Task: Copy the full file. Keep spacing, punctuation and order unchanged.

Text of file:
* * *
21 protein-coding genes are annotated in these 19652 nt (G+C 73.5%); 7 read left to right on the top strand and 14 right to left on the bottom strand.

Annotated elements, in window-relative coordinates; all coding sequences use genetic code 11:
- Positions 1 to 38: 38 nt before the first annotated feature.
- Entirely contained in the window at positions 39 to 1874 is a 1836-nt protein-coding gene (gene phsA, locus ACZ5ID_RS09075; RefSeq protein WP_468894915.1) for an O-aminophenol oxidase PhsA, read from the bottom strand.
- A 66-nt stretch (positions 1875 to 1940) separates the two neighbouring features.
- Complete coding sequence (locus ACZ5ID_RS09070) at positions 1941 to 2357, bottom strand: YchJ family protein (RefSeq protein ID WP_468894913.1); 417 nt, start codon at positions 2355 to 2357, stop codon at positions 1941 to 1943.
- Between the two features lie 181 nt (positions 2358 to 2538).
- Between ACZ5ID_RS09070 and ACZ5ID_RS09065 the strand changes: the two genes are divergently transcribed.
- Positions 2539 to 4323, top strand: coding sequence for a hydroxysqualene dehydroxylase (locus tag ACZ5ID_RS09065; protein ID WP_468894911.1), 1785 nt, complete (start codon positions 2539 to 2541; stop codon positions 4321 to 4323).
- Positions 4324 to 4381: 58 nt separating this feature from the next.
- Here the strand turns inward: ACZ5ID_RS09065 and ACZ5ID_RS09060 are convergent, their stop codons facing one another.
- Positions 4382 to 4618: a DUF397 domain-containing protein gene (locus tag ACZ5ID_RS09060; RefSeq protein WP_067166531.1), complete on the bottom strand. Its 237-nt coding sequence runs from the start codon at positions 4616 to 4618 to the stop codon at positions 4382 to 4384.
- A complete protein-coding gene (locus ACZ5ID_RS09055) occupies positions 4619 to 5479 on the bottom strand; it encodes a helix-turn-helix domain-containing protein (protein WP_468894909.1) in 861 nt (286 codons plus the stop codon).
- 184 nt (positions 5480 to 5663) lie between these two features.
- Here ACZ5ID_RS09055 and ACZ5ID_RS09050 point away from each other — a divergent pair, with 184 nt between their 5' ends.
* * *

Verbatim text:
21 protein-coding genes are annotated in these 19652 nt (G+C 73.5%); 7 read left to right on the top strand and 14 right to left on the bottom strand.

Annotated elements, in window-relative coordinates; all coding sequences use genetic code 11:
- Positions 1 to 38: 38 nt before the first annotated feature.
- Entirely contained in the window at positions 39 to 1874 is a 1836-nt protein-coding gene (gene phsA, locus ACZ5ID_RS09075; RefSeq protein WP_468894915.1) for an O-aminophenol oxidase PhsA, read from the bottom strand.
- A 66-nt stretch (positions 1875 to 1940) separates the two neighbouring features.
- Complete coding sequence (locus ACZ5ID_RS09070) at positions 1941 to 2357, bottom strand: YchJ family protein (RefSeq protein ID WP_468894913.1); 417 nt, start codon at positions 2355 to 2357, stop codon at positions 1941 to 1943.
- Between the two features lie 181 nt (positions 2358 to 2538).
- Between ACZ5ID_RS09070 and ACZ5ID_RS09065 the strand changes: the two genes are divergently transcribed.
- Positions 2539 to 4323, top strand: coding sequence for a hydroxysqualene dehydroxylase (locus tag ACZ5ID_RS09065; protein ID WP_468894911.1), 1785 nt, complete (start codon positions 2539 to 2541; stop codon positions 4321 to 4323).
- Positions 4324 to 4381: 58 nt separating this feature from the next.
- Here the strand turns inward: ACZ5ID_RS09065 and ACZ5ID_RS09060 are convergent, their stop codons facing one another.
- Positions 4382 to 4618: a DUF397 domain-containing protein gene (locus tag ACZ5ID_RS09060; RefSeq protein WP_067166531.1), complete on the bottom strand. Its 237-nt coding sequence runs from the start codon at positions 4616 to 4618 to the stop codon at positions 4382 to 4384.
- A complete protein-coding gene (locus ACZ5ID_RS09055) occupies positions 4619 to 5479 on the bottom strand; it encodes a helix-turn-helix domain-containing protein (protein WP_468894909.1) in 861 nt (286 codons plus the stop codon).
- 184 nt (positions 5480 to 5663) lie between these two features.
- Here ACZ5ID_RS09055 and ACZ5ID_RS09050 point away from each other — a divergent pair, with 184 nt between their 5' ends.